It is the complex interactions between animals, their owners and the vet that makes me want to study veterinary medicine. In my first few weeks of volunteering at Battleflatts Veterinary Clinic a woman, whose guide dog had injured its leg, came in. I was struck by how much that woman’s quality of life depended on her dog. This realisation cemented my determination to become a vet and since then I have organised a breadth of work experience from small to large animal surgery, and from lambing, calving and farrowing to kennels and stables.
I have learnt that a balance of compassion and realism is important for a vet as both the owner and the animal need to be considered when deciding on the route to take on a particular case. It is important that an owner understands exactly what is happening and how to give their animal(s) the best quality of life possible. Every case is different and communication must be adapted to the client.
Having worked at Battleflatts for three years I have loved being able to see cases through from beginning to end. I have enjoyed seeing the routine surgery and feel I have gained a broad and realistic insight into the veterinary profession. This includes successful treatment and recovery but also paperwork, being on call and experiencing failed treatment. I have particularly enjoyed the satisfaction of dealing with real problems, following the treatment and seeing the outcome. I am lucky enough to have spent a lot of time with a vet that specialises in exotics. I have enjoyed learning about the husbandry of different animals as that is the first step to a healthy animal.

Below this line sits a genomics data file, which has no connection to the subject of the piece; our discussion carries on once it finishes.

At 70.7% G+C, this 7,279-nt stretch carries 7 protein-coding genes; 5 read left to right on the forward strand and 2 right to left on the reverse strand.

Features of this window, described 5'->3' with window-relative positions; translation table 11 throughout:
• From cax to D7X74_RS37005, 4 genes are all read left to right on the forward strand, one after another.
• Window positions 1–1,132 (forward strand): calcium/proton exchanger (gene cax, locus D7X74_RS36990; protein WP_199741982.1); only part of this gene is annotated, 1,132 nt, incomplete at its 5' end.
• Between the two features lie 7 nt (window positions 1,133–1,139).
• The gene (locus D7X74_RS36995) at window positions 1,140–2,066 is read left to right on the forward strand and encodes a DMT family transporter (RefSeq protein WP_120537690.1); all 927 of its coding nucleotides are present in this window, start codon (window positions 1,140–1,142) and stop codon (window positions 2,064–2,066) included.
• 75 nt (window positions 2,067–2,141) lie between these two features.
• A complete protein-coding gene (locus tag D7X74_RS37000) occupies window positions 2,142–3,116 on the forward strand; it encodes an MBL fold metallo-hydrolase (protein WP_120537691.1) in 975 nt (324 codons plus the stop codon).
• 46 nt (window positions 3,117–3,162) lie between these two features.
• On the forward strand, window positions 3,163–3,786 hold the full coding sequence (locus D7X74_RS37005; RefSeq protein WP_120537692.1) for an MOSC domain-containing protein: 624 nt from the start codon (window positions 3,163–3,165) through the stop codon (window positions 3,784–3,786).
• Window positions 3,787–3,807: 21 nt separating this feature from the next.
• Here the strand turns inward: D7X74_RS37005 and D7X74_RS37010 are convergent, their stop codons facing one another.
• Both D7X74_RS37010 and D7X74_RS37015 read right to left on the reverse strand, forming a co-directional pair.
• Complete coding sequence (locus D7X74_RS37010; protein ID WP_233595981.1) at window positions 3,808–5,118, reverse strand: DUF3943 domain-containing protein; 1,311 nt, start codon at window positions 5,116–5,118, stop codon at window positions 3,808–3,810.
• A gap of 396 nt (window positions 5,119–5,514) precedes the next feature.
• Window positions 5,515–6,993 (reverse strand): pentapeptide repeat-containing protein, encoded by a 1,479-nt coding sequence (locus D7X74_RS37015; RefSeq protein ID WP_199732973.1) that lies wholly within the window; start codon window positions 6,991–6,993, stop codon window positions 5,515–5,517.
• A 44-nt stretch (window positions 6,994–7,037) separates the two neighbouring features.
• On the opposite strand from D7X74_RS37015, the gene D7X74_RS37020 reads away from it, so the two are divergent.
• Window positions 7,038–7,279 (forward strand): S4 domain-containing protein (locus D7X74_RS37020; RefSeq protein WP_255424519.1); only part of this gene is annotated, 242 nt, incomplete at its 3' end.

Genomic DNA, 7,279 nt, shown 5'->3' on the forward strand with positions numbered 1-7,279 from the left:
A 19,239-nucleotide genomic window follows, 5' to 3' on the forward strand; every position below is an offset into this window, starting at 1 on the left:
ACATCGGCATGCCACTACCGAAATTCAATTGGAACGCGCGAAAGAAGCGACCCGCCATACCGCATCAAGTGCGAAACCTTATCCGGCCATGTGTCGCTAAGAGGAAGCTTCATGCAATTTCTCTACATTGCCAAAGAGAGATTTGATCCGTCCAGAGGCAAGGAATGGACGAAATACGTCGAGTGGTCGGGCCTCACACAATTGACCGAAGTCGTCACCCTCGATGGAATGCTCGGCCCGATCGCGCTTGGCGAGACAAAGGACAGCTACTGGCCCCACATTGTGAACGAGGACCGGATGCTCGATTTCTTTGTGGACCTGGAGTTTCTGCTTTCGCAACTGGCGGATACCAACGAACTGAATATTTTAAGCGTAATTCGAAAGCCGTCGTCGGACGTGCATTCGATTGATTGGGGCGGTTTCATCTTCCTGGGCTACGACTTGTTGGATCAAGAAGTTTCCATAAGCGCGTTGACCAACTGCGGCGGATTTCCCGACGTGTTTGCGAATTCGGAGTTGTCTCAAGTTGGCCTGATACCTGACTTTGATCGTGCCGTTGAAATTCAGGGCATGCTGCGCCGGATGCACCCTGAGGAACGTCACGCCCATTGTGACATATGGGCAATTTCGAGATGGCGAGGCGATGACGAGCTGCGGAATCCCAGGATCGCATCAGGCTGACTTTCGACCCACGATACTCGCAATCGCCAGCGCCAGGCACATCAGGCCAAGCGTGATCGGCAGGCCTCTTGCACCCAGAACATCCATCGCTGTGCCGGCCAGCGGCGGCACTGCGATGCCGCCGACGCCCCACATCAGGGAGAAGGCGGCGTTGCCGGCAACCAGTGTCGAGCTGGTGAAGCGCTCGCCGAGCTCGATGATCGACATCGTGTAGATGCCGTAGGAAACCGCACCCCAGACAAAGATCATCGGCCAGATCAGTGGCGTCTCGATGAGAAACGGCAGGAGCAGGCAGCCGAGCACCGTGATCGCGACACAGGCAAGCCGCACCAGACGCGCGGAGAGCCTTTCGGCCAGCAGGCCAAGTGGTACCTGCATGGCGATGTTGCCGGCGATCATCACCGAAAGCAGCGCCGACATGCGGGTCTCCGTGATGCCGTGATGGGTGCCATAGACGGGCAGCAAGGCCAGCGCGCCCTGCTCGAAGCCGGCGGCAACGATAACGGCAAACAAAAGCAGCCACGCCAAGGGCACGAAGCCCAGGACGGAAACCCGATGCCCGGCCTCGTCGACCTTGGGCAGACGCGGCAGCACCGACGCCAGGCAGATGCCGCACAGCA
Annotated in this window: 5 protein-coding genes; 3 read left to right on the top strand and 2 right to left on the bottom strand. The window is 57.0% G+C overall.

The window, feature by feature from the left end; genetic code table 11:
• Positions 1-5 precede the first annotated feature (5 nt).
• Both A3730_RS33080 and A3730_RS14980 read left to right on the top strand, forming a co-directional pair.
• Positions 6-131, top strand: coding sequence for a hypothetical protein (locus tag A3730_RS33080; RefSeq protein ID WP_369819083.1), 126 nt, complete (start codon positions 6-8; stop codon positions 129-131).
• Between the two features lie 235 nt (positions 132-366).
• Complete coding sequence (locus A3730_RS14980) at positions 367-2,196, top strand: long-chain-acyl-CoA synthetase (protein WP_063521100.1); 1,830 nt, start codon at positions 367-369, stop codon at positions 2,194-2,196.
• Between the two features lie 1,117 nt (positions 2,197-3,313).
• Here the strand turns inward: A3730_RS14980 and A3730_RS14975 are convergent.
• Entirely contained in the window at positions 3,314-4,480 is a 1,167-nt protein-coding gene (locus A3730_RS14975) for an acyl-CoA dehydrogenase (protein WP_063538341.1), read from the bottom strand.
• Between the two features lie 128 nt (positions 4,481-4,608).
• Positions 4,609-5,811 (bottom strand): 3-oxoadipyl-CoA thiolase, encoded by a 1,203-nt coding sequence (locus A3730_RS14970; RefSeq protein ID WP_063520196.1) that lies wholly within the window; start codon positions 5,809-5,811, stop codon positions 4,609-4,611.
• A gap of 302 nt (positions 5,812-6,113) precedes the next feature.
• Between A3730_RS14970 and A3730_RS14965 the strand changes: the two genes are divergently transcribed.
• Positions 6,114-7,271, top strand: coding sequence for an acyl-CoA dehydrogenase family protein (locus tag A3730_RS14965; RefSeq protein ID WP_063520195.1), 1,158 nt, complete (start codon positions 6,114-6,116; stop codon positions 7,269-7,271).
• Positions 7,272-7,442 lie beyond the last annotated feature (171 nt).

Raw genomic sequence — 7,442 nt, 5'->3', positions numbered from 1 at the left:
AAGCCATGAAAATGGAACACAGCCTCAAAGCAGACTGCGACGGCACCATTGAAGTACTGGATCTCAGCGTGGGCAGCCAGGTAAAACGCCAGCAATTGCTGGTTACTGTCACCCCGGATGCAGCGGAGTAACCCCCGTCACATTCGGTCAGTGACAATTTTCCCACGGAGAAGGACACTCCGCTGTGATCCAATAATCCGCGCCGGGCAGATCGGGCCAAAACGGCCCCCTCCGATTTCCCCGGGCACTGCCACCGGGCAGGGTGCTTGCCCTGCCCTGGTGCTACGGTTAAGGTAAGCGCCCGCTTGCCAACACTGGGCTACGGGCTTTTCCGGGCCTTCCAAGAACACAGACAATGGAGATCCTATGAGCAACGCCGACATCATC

During my work with a large animal vet at Tower Veterinary Group I went with the vet on his daily calls. This changed my perception of large animal surgery completely. As well as visiting dairy and beef cattle we went to see a small herd of highland cows that were being kept as pets then, in the same day, went to see some of the most expensive sheep in England. For my first work experience I spent a fortnight in a farrowing house where I had to kill an ill piglet on my first day. This brought home to me the harsh realities of farming. I especially enjoyed weaning day when all the hard work came to a climax.
Over the past 3 years, I have annually attended the same farm to help with lambing and calving and this year was privileged to take sole responsibility for the routine deliveries. Last winter I spent every Sunday for six years at a livery yard and, having little experience of horses before this, learnt a lot about how to act with horses. My time at 3 Acre Kennels allowed me to learn similar skills with dogs when they weren’t in the stressful situation of being at the vets.
At school I enjoy keeping fit by doing karate, playing hockey, tennis and netball, and have represented the county two years running in Netball. Last year I was part of a successful Young Enterprise team called Key Ideas. This year I have been promoted to Sergeant in the RAF section of the schools CCF, following the Air Cadet Leadership Course during the summer. Last summer I was selected to spend a 5 week expedition canoeing the Yukon River through the wilderness from Whitehorse to Dawson city. This summer I travelled to Namibia to do a project at a school in Schlip then do some trekking and a safari. I also raise money for two local cancer charities and am on the school charity committee. I have been awarded the Jim Bishop Award by the RGS, the John Muir Conserver Award and by Christmas will have completed my gold Duke of Edinburgh’s award.
I look forward to continuing many of these interests into my university life.